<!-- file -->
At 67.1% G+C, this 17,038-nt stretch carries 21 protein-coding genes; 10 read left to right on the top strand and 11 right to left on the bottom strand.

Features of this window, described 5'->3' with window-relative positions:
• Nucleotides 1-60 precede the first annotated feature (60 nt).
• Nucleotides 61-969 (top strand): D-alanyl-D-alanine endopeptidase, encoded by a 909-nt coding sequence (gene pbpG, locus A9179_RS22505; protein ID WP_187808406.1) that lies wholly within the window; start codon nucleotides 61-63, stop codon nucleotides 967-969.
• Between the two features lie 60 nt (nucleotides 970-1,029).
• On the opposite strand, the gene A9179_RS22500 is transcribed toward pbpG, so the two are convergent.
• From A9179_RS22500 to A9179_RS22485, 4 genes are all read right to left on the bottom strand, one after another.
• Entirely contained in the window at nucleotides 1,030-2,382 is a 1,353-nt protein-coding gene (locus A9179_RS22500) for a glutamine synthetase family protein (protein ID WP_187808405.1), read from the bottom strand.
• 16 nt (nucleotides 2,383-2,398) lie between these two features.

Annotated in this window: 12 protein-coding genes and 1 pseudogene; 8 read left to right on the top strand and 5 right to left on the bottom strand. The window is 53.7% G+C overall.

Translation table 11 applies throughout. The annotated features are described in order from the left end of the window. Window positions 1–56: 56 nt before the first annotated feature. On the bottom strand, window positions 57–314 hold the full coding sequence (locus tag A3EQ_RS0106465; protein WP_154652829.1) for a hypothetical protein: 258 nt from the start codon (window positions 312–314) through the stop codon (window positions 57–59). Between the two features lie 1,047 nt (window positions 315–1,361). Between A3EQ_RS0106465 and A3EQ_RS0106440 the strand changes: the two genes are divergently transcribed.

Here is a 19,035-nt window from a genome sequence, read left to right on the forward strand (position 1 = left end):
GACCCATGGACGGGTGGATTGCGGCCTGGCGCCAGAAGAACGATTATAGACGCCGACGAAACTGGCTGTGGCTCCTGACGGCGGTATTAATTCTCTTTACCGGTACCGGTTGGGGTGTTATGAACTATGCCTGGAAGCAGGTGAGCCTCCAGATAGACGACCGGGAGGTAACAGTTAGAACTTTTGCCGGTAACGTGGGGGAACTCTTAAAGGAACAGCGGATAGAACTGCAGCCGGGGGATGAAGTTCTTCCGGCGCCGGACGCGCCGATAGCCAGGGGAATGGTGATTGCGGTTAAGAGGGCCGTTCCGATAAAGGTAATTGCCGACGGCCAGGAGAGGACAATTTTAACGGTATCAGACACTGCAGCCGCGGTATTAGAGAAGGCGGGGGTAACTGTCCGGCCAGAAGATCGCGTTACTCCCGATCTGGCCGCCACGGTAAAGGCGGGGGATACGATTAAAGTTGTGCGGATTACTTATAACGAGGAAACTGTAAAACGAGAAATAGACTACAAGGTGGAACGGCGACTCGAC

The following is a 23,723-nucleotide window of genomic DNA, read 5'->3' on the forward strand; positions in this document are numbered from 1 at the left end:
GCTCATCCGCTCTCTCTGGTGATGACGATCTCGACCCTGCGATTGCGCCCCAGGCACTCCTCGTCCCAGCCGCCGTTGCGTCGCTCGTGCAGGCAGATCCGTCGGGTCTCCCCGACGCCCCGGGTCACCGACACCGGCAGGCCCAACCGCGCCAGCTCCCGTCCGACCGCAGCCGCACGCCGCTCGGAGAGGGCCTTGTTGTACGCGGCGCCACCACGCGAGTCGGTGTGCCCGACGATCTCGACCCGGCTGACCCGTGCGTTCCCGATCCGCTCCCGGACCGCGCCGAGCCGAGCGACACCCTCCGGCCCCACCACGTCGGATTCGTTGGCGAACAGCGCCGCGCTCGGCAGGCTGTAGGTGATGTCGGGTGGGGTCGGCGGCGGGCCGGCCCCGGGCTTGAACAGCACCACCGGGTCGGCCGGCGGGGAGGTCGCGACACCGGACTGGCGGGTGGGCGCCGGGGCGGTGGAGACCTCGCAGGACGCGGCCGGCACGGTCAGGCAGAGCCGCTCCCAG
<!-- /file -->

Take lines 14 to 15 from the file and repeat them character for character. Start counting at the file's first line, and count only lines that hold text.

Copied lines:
The following is a 23,723-nucleotide window of genomic DNA, read 5'->3' on the forward strand; positions in this document are numbered from 1 at the left end:
GCTCATCCGCTCTCTCTGGTGATGACGATCTCGACCCTGCGATTGCGCCCCAGGCACTCCTCGTCCCAGCCGCCGTTGCGTCGCTCGTGCAGGCAGATCCGTCGGGTCTCCCCGACGCCCCGGGTCACCGACACCGGCAGGCCCAACCGCGCCAGCTCCCGTCCGACCGCAGCCGCACGCCGCTCGGAGAGGGCCTTGTTGTACGCGGCGCCACCACGCGAGTCGGTGTGCCCGACGATCTCGACCCGGCTGACCCGTGCGTTCCCGATCCGCTCCCGGACCGCGCCGAGCCGAGCGACACCCTCCGGCCCCACCACGTCGGATTCGTTGGCGAACAGCGCCGCGCTCGGCAGGCTGTAGGTGATGTCGGGTGGGGTCGGCGGCGGGCCGGCCCCGGGCTTGAACAGCACCACCGGGTCGGCCGGCGGGGAGGTCGCGACACCGGACTGGCGGGTGGGCGCCGGGGCGGTGGAGACCTCGCAGGACGCGGCCGGCACGGTCAGGCAGAGCCGCTCCCAG